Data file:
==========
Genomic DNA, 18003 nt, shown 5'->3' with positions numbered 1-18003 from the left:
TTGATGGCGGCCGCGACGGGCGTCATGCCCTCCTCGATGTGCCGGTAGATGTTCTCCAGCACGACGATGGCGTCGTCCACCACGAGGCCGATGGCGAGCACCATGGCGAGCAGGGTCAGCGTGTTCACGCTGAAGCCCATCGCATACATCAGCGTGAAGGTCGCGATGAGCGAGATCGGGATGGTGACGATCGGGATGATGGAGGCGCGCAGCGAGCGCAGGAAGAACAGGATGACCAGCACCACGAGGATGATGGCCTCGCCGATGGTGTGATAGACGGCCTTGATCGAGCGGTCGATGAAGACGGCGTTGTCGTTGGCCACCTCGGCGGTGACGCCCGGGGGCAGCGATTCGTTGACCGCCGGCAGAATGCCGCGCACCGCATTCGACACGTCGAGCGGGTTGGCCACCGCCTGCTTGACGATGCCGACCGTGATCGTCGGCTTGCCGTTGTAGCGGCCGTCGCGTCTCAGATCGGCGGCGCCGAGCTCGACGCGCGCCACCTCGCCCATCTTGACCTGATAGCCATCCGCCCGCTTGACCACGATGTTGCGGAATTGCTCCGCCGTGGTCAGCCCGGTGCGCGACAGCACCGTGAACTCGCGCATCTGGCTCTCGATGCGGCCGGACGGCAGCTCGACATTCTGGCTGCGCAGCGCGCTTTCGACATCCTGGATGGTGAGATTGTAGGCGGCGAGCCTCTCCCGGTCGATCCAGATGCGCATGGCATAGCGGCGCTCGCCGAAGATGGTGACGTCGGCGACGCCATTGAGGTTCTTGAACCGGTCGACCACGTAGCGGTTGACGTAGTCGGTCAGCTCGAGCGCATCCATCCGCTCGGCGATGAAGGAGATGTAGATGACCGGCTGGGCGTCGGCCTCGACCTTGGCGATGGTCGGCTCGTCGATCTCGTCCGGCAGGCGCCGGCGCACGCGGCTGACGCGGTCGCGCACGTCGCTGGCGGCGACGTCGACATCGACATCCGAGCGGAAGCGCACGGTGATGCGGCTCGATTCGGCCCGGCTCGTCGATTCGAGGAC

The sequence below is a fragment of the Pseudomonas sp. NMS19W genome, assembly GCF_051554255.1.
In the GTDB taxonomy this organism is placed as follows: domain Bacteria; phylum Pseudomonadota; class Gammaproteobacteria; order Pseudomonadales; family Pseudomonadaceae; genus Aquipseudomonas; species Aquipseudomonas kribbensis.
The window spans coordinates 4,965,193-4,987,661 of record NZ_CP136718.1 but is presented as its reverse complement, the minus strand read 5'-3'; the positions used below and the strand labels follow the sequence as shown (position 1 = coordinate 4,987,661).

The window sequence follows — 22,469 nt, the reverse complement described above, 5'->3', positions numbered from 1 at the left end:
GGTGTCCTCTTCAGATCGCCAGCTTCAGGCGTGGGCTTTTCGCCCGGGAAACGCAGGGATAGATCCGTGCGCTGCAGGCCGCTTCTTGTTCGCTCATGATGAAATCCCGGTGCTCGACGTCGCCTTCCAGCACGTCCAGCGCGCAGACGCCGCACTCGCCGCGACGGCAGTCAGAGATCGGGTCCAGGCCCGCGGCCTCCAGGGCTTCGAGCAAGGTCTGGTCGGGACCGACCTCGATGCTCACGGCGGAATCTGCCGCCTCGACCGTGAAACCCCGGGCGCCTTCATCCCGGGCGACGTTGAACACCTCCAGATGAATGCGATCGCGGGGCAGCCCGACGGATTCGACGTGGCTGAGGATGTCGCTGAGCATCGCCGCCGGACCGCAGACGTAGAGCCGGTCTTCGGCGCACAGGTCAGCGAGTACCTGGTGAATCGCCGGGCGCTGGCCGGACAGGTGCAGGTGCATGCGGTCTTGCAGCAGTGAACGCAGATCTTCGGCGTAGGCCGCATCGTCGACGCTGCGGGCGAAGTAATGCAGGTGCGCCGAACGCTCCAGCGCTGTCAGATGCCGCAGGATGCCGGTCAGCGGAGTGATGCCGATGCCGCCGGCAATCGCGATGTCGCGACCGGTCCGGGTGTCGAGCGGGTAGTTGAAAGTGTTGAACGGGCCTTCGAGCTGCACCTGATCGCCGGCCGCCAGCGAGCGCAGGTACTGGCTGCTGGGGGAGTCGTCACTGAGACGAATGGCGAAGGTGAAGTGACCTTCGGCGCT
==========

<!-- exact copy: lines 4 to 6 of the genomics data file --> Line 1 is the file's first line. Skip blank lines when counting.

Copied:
In the GTDB taxonomy this organism is placed as follows: domain Bacteria; phylum Pseudomonadota; class Gammaproteobacteria; order Pseudomonadales; family Pseudomonadaceae; genus Aquipseudomonas; species Aquipseudomonas kribbensis.
The window spans coordinates 4,965,193-4,987,661 of record NZ_CP136718.1 but is presented as its reverse complement, the minus strand read 5'-3'; the positions used below and the strand labels follow the sequence as shown (position 1 = coordinate 4,987,661).

The window sequence follows — 22,469 nt, the reverse complement described above, 5'->3', positions numbered from 1 at the left end: